Monday, November 03, 2008
Deregulation Isn’t Done
In all the hoopla over the election, you may have missed this important piece from R. Jeffery Smith in the Washington Post.
A Last Push To Deregulate
White House to Ease Many Rules
”The White House is working to enact a wide array of federal regulations, many of which would weaken government rules aimed at protecting consumers and the environment, before President Bush leaves office in January.
The new rules would be among the most controversial deregulatory steps of the Bush era and could be difficult for his successor to undo. Some would ease or lift constraints on private industry, including power plants, mines and farms. “
I worry that voters may have this vision of a remorseful Republican Party -- realizing that their deregulation agenda caused a world-wide economic crisis -- that has learned its lesson, seen the light and has recommitted itself to improving its citizens lives by focusing on making the government work well.
It hasn’t. And it won’t.
”"They want these rules to continue to have an impact long after they leave office," said Matthew Madia, a regulatory expert at OMB Watch, a nonprofit group critical of what it calls the Bush administration's penchant for deregulating in areas where industry wants more freedom. He called the coming deluge "a last-minute assault on the public . . . happening on multiple fronts."“
It is a difficult task to convince the average American citizen, who is detached from day-to-day government, that their government can take on human-like qualities. It’s hard to believe that your government can be petty and vindictive. Until you realize that this Administration does things like imposing a “contract” upon air traffic controllers on Labor Day. I mean really, if you were looking at that as an Administrator would you have done it ? Or would you have said, “This looks bad, we’ll wait a couple of more days just to avoid the appearance of being vindictive.” And that is the precisely the point. They are smart people and they knew what it would look like. They wanted it to look that way.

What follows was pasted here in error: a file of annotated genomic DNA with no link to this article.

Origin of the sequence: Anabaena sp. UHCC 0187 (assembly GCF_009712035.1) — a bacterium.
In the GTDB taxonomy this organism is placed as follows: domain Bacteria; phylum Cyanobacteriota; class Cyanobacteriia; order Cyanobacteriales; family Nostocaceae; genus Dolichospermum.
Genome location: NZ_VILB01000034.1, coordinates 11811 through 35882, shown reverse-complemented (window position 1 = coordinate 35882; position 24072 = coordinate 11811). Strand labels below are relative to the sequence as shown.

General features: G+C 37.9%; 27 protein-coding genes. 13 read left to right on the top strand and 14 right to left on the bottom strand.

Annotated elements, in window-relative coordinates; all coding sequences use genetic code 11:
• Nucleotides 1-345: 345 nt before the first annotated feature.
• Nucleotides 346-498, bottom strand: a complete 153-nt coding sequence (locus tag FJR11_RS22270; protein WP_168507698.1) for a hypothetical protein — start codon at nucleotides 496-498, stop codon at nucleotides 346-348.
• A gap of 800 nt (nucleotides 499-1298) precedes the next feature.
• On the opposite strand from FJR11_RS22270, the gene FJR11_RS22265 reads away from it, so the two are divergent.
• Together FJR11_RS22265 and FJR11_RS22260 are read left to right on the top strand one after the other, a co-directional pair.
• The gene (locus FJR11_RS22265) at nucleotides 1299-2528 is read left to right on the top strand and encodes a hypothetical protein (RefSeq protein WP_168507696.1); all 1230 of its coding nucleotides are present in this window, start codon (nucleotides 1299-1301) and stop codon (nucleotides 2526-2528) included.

The Bush Administration was sending a message. It is a message that they believe in -- right down to their very core -- and nothing like a little world-wide economic crisis is going to change their minds. They are ideologues.
When I started writing this blog entry, I intended to make the case that the Republican Party will not change their ideology. If they lose this election -- and I believe they will -- they still won’t change. It turns out that I don’t have to make that case. Paul Krugman does it for me. And for you.
”You might think, perhaps hope, that Republicans will engage in some soul-searching, that they’ll ask themselves whether and how they lost touch with the national mainstream. But my prediction is that this won’t happen any time soon.
Instead, the Republican rump, the party that’s left after the election, will be the party that attends Sarah Palin’s rallies, where crowds chant “Vote McCain, not Hussein!” It will be the party of Saxby Chambliss, the senator from Georgia, who, observing large-scale early voting by African-Americans, warns his supporters that “the other folks are voting.” It will be the party that harbors menacing fantasies about Barack Obama’s Marxist — or was that Islamic? — roots. “
I recommend you read the whole editorial -- The Republican Rump.
After you read it, be sure to go vote.
November 3, 2008